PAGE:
It was precisely for such a deification of the papal person that St. Bernard, addressing pope Eugenius II in his De Consideratione, exclaimed in astonishment: "I do find that St. Peter ever appeared in public loaded with and jewels, clad in silk, mounted on a white mule, surrounded by soldiers and followed by a brilliant retinue. In the glitter that environs thee, rather wouldst thou be taken for the successor of Constantine than for the successor of Peter."

Of course, the obedience due to this earthly god by his subjects, and especially by the inferior hierarchy, is absolute and constitutes one of the essential requisites for securing or holding any office. In the Constitution of the Jesuits it is admonished: "Let those who live in obedience allow themselves to be disposed of at the will of their superior like a corpse which permits one to turn and handle it any way one pleases." With such dispositions on the part of the faithful it is no wonder that everything goes on very smoothly and peacefully, and no matter what the hierarchy commands there will be always an enthusiastic response from the subjects who have been taught from their childhood that obedience to Church authority is the essence of freedom. Personal religious experience is banished by the Catholic dictionary, it being the duty of the hierarchy to do all the thinking in behalf of the faithful. Hilaire Belloc, one of the most noted British Catholic writers, expresses in this way the subjugation of the Catholic mind to the priestly guidance and direction: "The religion of the Catholic is not a mood induced by isolated personal introspection coupled with an isolated personal attempt to discover all things and the Maker of all things. It is essentially an acceptation of the religion of others; which others are the Apostolic College, the Con-ciliar decisions, and all that proceeds from the authoritative voice of the Church. For the Catholic, it is not he himself, it is the Church which can alone discover, decide and affirm." (The Contrast, p. 160)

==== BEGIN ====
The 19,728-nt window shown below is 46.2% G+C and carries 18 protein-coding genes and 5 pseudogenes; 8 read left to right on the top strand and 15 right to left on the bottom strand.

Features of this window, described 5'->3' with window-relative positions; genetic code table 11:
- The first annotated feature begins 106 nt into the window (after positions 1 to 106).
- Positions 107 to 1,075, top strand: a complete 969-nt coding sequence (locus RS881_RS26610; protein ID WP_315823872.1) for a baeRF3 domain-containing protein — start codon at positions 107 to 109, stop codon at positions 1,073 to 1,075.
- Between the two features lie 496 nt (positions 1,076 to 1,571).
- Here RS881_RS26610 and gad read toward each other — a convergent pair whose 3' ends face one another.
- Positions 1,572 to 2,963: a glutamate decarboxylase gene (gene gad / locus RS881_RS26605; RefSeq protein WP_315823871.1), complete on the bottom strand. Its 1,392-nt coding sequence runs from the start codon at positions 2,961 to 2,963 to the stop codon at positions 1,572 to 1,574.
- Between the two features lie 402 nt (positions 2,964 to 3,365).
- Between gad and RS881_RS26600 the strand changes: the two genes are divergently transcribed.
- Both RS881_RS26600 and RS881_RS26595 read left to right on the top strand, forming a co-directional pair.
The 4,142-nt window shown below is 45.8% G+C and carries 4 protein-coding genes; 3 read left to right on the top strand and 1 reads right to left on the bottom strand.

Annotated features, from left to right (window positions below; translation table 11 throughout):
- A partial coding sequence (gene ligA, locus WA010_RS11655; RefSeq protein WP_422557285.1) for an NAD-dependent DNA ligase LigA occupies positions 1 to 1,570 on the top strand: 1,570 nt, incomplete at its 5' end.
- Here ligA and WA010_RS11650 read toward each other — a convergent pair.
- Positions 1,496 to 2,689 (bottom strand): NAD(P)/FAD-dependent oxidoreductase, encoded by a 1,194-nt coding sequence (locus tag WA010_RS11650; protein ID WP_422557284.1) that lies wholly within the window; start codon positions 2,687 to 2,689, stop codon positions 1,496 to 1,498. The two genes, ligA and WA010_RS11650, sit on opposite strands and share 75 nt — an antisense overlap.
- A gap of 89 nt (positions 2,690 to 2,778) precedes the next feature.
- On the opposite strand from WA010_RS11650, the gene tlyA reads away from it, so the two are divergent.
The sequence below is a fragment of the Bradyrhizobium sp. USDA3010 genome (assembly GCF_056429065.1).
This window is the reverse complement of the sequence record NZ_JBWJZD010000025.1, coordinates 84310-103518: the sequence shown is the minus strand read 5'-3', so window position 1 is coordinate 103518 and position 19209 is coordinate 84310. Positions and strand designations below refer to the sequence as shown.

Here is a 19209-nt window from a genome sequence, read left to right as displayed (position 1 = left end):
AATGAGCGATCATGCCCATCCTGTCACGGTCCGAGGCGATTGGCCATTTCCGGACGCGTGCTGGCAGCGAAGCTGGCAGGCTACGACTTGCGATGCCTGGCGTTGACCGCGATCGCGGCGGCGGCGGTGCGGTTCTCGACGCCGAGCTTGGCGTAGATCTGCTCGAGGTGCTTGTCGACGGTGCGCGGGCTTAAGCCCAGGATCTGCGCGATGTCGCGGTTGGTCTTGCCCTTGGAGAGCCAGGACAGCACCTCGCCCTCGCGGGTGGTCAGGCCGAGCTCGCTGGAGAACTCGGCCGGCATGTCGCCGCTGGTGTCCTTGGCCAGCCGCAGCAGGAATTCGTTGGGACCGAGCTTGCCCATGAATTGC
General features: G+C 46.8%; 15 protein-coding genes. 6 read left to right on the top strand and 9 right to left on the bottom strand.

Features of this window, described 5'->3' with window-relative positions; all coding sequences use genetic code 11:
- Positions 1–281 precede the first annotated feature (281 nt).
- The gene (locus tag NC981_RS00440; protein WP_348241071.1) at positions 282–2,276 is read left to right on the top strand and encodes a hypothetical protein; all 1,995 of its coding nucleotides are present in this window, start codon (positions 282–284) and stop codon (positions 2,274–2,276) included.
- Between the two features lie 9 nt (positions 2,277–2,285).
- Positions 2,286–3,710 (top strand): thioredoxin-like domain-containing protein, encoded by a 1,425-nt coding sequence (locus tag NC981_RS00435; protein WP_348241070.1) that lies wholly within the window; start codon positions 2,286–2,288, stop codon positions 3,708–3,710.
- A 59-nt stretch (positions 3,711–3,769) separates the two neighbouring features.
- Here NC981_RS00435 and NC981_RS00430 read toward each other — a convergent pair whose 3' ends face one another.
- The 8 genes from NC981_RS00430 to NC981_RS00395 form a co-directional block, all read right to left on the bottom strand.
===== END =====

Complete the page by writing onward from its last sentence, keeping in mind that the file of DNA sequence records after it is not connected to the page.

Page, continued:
If such is the case we would like to ask our Catholic friends how can they be so naive as to renounce their own convictions and accept without the benefit of discussion somebody else's religion? We would also like to know from them how is it possible to perform so-called meritorious acts without proper intellectual understanding and without being aware of their own personal responsibility?